6 Tax Strategies For The Self-Employed
When you started your own business, it’s likely your main goal wasn’t to become a whiz at taxes. But understanding the tax benefits of being self-employed can help you save money, stay organized, and free up valuable funds you’d otherwise have to put aside for tax time. Here are our tax tips for the self-employed:
“One of the biggest mistakes I see business owners make when it comes to taxes is they don’t have a plan," says Meghan Larson, Commercial Banking Advisor with Envision Financial. "As a business owner, you need to put money aside for your taxes throughout the year. Your accountant and your Business or Commercial Banking Advisors are key members of your team that will work with you to put a strong plan in place.”
1. KNOW YOUR DEDUCTIONS
From home office and travel expenses, to interest on loans and accounting fees, be aware what you can deduct from your income. These are items you genuinely need to keep your business going — be sure you aren’t leaving money on the table Here are just a few things you can deduct from your income:
- business start-up costs
- home office expenses (see more below)
- interest and bank charges
- maintenance and repairs
- meals and entertainment
- legal and accounting fees
For a complete list, check out the Canada Revenue Agency (CRA) website.
2. USE ACCOUNTING SOFTWARE
There are many different versions of accounting software on the market, most of which are designed for individuals you aren’t necessarily well-versed in accounting. Take advantage of these time-saving tools that can quickly help with things like reporting how much income tax you owe. Options include:
- FreshBooks: this popular software is known for its ease-of-use, particularly for individuals unfamiliar with accounting in general
- Sage Business Cloud: with several options of software depending on the needs of your business, Sage Business Cloud has excellent reporting features and ways to stay on top of taxes
- Zoho Books: one of the less expensive options, Zoho Books still packs a punch when it comes to keeping your finances under control
- FreeAgent: a sleekly-designed software created specifically with small businesses in mind, FreeAgent can help manage everything from cash flow estimates to payroll
- Xero: this robust application takes the hassle out of a variety of accounting-related challenges, including project time tracking, inventory, and bank reconciliation
- QuickBooks: a long-standing option for sole proprietors, partnerships, corporations, and non-profits, QuickBooks offers a free, 30-day trial for new users
3. CLAIM HOME OFFICE EXPENSES
As we mentioned, if you work out of a home you own or rent you are eligible to claim a portion of your expenses against your income. But did you also know you can claim heat, home insurance, electricity, and cleaning materials? Other home office-related expenses you can claim include:
- vehicle expenses
- capital cost allowance
- property taxes
- mortgage interest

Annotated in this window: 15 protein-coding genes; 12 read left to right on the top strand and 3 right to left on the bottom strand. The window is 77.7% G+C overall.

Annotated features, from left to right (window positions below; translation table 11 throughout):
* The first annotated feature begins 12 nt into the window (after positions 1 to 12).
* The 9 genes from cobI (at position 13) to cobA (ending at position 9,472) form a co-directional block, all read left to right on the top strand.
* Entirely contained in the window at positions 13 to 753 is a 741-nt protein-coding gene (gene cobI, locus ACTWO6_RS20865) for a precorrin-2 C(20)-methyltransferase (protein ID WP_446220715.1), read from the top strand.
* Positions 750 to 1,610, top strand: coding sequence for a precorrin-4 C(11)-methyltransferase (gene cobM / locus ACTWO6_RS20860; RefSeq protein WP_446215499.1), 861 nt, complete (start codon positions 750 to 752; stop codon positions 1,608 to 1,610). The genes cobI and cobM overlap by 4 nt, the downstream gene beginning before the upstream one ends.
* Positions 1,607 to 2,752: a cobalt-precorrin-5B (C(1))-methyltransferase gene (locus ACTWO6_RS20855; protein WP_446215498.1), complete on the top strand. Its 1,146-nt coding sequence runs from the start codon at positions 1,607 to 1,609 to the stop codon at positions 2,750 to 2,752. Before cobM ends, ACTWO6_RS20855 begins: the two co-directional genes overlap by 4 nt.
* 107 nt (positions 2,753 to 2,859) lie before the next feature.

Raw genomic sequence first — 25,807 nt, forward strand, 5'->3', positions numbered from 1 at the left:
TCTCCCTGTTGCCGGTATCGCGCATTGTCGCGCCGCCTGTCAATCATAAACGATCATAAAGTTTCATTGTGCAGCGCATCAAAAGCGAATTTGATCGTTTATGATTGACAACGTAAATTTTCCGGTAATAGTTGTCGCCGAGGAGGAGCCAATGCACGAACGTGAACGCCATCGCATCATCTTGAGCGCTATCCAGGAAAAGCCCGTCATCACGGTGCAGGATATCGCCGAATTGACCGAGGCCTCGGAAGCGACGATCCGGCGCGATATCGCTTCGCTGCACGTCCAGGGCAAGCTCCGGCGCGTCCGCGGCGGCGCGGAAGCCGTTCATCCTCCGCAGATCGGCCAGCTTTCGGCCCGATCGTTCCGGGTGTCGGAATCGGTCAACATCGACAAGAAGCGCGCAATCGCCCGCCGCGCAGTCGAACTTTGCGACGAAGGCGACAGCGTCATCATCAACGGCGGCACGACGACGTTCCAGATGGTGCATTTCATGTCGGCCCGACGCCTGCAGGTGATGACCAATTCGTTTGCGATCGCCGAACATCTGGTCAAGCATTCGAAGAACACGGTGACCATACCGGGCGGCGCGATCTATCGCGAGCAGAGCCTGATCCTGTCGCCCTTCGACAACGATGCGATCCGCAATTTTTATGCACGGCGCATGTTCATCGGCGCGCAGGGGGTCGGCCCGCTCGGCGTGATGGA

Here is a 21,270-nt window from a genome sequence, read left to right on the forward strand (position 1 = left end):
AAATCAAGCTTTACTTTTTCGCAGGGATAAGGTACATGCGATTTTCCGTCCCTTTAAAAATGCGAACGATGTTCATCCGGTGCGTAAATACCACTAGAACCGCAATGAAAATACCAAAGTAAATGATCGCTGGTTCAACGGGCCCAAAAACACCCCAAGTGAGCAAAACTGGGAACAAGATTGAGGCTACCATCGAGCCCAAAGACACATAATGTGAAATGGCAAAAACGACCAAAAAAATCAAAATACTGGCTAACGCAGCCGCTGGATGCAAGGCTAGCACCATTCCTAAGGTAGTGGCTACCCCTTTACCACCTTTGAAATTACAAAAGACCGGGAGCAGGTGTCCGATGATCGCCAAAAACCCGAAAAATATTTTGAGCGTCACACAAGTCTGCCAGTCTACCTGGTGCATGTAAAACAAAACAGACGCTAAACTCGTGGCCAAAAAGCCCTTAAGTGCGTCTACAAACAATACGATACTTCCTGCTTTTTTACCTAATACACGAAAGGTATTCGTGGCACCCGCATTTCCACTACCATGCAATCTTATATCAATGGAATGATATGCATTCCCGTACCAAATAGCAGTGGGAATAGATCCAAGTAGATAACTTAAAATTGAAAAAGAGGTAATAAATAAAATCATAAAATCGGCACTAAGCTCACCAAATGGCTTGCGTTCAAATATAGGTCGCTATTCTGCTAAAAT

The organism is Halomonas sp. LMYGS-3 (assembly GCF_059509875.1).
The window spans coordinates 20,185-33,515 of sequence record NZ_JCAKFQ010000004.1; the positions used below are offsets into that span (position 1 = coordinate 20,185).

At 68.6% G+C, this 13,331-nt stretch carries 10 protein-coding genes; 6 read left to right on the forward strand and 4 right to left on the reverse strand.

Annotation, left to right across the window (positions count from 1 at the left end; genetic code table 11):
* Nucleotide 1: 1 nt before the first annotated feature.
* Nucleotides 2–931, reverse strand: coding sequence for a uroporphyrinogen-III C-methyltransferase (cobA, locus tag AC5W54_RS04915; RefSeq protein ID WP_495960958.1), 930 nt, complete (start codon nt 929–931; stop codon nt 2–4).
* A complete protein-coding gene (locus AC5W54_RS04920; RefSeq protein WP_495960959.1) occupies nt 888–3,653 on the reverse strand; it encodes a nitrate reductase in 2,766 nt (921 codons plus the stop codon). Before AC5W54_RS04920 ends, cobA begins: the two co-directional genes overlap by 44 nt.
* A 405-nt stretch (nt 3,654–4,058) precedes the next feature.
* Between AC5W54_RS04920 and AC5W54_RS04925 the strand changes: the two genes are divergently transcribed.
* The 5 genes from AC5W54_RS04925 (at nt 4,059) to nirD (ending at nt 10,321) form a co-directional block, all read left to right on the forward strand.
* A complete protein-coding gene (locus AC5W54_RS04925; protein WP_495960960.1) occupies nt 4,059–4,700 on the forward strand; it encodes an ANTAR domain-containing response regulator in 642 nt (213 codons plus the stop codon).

Again, the CRA website is a great resource for understanding home business deductions — it even has a handy example of how to calculate your business-use-at-home expenses for tax time.
4. SET MONEY ASIDE
Whether you are self-employed or work for someone else, you still need to pay income tax and CPP every year. When you work for someone, you don’t have to be concerned with applying these deductions since your employer takes care of that.
But if you are self-employed, it is a best practice to set money aside for taxes from any and every cheque that comes in; otherwise you will be stuck with a large tax bill at the end of the tax year. It is suggested that you set aside a minimum of 25 percent of your income for tax and other contributions, like RRSPs.
5. KEEP RECORDS FOR 6 YEARS
It is important to keep any receipts and records of your income and tax information for at least 6 years. On the off-chance you get audited you will need record of your income, expenses and the amount of tax you paid (and collected) — six years is the maximum amount of time the government can look back in your records.
6. GET ADVICE
The fact is, taxes can be complicated. Meeting with an accountant or bookkeeper even once a quarter will help manage your finances — and they can even help ensure you aren’t paying too much in tax. The cost of an accountant or bookkeeper can more than pay off as they likely know exemptions, opportunities, and tax advantages that you may not be aware of. There is a good reason why they are called professionals! You can also claim your accounting and bookkeeping fees as as business expenses.
Are you a sole proprietor? CRA offers a free one-on-one review and consultation to ensure you are not missing any financial opportunities.
Taxes will always remain part of business, so be sure to arm yourself with the knowledge to take advantage of all the tax benefits of being self-employed! Not sure where to start? Our Business and Commercial Banking Advisors are here to help, so get in touch today.